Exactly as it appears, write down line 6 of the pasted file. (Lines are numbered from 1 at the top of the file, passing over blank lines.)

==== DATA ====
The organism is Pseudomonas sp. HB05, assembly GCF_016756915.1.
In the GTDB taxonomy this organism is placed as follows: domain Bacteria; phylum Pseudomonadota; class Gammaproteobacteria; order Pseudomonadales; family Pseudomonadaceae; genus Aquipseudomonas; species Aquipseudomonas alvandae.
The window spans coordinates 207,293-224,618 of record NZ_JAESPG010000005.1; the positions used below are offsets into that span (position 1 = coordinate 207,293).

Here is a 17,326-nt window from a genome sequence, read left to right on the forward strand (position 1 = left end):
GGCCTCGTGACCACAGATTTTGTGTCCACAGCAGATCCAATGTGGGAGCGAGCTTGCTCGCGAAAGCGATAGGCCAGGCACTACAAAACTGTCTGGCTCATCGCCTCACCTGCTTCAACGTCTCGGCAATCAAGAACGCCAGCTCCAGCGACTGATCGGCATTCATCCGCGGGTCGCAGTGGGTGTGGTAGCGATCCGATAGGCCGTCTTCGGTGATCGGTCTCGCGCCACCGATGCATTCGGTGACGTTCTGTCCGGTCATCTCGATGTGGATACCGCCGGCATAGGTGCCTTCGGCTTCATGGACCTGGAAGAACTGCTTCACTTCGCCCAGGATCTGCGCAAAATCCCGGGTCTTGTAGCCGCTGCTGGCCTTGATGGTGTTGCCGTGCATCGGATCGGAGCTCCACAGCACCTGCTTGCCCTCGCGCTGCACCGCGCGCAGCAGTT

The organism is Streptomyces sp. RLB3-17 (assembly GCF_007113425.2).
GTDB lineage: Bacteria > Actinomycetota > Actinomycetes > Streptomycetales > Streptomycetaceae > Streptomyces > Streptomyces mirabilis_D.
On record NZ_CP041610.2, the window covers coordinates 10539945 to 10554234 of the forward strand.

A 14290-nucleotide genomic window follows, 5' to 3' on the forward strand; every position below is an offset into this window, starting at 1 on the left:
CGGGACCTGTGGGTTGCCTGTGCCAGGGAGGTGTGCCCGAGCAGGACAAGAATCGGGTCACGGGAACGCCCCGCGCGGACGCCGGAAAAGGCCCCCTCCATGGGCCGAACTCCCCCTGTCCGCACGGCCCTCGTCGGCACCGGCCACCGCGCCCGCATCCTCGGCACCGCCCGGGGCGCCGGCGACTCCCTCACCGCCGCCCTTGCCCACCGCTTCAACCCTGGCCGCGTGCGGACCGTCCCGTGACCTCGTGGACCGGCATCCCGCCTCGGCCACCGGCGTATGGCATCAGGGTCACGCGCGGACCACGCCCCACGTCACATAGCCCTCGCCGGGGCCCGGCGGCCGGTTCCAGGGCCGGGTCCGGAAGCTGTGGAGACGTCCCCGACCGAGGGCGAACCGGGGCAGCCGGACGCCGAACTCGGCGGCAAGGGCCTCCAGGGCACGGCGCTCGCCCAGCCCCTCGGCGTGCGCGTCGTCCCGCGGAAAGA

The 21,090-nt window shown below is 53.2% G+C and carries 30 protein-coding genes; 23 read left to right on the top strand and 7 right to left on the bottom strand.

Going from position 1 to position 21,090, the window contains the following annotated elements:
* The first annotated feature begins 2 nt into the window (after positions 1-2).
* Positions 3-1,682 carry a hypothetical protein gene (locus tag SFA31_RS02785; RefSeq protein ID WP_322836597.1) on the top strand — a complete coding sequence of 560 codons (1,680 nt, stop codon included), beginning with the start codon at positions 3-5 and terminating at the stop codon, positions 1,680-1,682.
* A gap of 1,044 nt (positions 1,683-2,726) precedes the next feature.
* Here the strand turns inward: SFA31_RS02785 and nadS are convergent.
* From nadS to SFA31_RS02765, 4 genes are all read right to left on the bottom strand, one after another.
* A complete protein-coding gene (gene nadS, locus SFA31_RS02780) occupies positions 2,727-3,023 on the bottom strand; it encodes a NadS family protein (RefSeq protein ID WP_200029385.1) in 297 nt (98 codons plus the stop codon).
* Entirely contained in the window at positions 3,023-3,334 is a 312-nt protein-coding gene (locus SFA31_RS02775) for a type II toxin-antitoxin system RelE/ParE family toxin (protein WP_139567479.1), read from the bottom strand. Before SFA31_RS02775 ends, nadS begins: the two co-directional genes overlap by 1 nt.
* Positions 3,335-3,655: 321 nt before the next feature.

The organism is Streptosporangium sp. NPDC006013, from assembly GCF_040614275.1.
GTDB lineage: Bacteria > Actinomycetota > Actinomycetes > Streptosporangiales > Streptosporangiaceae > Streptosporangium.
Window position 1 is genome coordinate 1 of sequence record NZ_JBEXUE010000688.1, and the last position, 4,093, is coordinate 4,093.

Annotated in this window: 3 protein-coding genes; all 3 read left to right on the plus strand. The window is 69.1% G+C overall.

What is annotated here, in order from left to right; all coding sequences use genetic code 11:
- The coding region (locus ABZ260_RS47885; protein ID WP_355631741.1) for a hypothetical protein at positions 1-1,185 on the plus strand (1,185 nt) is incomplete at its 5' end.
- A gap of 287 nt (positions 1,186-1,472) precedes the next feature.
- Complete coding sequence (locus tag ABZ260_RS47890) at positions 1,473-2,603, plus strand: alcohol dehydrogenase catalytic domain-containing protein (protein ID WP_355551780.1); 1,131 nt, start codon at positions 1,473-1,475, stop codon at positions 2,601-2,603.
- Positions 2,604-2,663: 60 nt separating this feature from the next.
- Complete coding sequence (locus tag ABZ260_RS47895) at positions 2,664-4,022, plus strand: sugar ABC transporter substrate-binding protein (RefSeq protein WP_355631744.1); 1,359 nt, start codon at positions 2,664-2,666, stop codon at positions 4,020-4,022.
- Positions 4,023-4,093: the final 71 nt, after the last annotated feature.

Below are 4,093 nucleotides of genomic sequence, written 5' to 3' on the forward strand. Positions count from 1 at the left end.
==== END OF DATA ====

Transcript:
The organism is Streptomyces sp. RLB3-17 (assembly GCF_007113425.2).